Iron deficiency anemia among Jewish and Arab infants at 6 and 12 months of age in Hadera, Israel

Isr J Med Sci. 1985 Feb;21(2):107-12.


Infants attending six Family Health Centers of the Israel Ministry of Health in various Jewish and Arab localities in the Hadera subdistrict were examined for hemoglobin levels at 6 and 12 months of age. The prevalence of anemia (hemoglobin less than 11 g/dl) among Jewish infants rose from a total of 44.7 to 60% from 6 to 12 months. For the Arab infants, the prevalence of anemia increased from a total of 43.7% at 6 months to 71.0% at 12. The prevalence of severe anemia (less than 10 g/dl) for the Jewish infants rose from 4.5 to 13.1% and for the Arab infants from 7.7 to 19.6%. Of the Jewish infants with a hemoglobin level less than 10 g/dl at 6 months, 50% were still less than 10 g/dl at 12 months. Of the Arab infants less than 10 g/dl at 6 months, 36.4% were still at that level at 12 months. The lack of routine iron supplementation as a preventive procedure and the routine use of cow's milk for infant feeding are the probable causes of this high prevalence of iron deficiency anemia.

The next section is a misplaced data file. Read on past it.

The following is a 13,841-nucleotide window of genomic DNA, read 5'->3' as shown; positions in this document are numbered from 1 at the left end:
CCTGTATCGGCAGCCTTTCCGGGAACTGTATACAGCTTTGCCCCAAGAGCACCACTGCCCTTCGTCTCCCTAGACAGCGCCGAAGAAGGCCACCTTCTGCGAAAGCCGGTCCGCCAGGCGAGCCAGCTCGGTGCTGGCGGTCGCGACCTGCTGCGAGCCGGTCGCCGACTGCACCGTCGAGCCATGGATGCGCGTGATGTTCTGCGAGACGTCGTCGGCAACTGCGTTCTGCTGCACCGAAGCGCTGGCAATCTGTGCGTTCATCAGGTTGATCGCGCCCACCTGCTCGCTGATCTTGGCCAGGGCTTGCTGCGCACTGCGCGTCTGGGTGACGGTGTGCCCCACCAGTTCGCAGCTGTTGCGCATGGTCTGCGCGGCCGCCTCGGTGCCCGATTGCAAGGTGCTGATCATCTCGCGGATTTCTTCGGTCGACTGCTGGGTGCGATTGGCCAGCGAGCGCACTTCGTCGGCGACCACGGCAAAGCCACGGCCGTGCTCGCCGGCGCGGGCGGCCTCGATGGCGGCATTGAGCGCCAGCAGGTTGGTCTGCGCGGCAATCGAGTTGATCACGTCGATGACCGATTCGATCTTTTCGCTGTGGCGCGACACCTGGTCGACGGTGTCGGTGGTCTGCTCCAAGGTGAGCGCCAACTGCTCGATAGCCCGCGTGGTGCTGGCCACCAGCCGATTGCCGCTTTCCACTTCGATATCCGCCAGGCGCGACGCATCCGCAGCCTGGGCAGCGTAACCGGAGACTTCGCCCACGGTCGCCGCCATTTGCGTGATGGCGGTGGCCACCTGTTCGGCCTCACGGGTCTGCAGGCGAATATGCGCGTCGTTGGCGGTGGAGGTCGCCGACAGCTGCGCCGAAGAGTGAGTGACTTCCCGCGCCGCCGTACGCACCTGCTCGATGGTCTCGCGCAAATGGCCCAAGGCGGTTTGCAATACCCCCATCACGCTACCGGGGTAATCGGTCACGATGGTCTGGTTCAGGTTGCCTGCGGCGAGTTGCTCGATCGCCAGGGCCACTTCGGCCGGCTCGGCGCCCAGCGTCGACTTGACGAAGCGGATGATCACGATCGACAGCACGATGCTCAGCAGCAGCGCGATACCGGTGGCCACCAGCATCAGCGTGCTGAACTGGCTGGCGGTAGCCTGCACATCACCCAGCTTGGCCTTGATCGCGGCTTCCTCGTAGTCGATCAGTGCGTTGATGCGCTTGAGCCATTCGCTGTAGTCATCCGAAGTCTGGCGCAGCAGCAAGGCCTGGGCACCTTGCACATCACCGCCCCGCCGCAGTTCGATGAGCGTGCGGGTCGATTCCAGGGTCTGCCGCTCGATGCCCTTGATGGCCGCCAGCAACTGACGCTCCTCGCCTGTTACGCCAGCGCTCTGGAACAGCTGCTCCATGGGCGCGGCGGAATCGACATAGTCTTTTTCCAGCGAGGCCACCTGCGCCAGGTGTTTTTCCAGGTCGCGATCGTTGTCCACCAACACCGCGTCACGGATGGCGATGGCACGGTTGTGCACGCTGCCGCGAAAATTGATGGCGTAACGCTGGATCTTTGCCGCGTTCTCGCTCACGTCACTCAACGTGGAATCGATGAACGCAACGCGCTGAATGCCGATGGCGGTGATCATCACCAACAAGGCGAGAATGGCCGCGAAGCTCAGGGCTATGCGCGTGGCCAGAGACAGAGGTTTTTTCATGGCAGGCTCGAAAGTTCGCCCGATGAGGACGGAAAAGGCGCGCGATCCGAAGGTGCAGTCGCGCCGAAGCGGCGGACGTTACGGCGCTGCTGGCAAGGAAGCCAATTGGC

MeSH terms

  • Anemia, Hypochromic / blood
  • Anemia, Hypochromic / epidemiology*
  • Anemia, Hypochromic / etiology
  • Birth Weight
  • Child Health Services
  • Health Promotion
  • Hemoglobins / blood
  • Humans
  • Infant
  • Infant Nutritional Physiological Phenomena
  • Israel
  • Jews
  • Longitudinal Studies
  • Rural Health
  • Saudi Arabia / ethnology
  • Socioeconomic Factors


  • Hemoglobins